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Where do the words (and expressions) come from

Today, in a lesson, I learned zhe expression "it gives me the heebie-jeebies". I was told the translation of course, but I am curious about the original meaning - if you can say so. Greeks call it etymology, coming from the word etymos meaning "true".


From time to time I'd wish to know more about these connections.
Language is living also in and from the past, isn't it?

3 comments

  • Thank you, Sandy, for your comment and the link.
    In this example (heebee-jeebies) I can feel the difference betweeen a native speaker and a student as a kind of border. The term sounds somehow, even for me as a German, but I don't know "to make a rhyme out of it" as we would say in German.
    Thanks anyway, and have a nice weekend.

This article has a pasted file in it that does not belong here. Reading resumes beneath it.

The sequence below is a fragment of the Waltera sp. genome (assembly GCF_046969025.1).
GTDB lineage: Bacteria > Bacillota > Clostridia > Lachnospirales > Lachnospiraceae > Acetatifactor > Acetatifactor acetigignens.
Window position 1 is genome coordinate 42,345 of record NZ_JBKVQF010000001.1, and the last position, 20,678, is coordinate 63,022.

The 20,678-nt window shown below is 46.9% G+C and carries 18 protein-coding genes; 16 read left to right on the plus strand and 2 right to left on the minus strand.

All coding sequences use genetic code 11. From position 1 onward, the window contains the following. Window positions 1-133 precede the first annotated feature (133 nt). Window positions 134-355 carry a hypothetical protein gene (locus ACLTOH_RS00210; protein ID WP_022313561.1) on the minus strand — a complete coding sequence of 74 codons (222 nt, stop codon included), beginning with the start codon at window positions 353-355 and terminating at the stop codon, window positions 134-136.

• Today, in a lesson, I learned zhe expression "it gives me the heebie-jeebies". I was told the translation of course, but I am curious about the original meaning - if you can say so. Greeks call it etymology, coming from the word etymos meaning "true".


    From time to time I'd wish to know more about these connections.
    Language is living also in and from the past, isn't it?
  • I agree with you, Louis. Knowing the etymology or the origin of an expression is working like mnemonics.


    About the slang expression saying that your speaker got the jitters, it's no use looking for an etymology. The heebie-jeebies were coined by a cartoonist, likely from alliteration.
    See: http://www.answers.com/topic/heebie-jeebies


    N-B The answers.com is my favourite dictionary on line.

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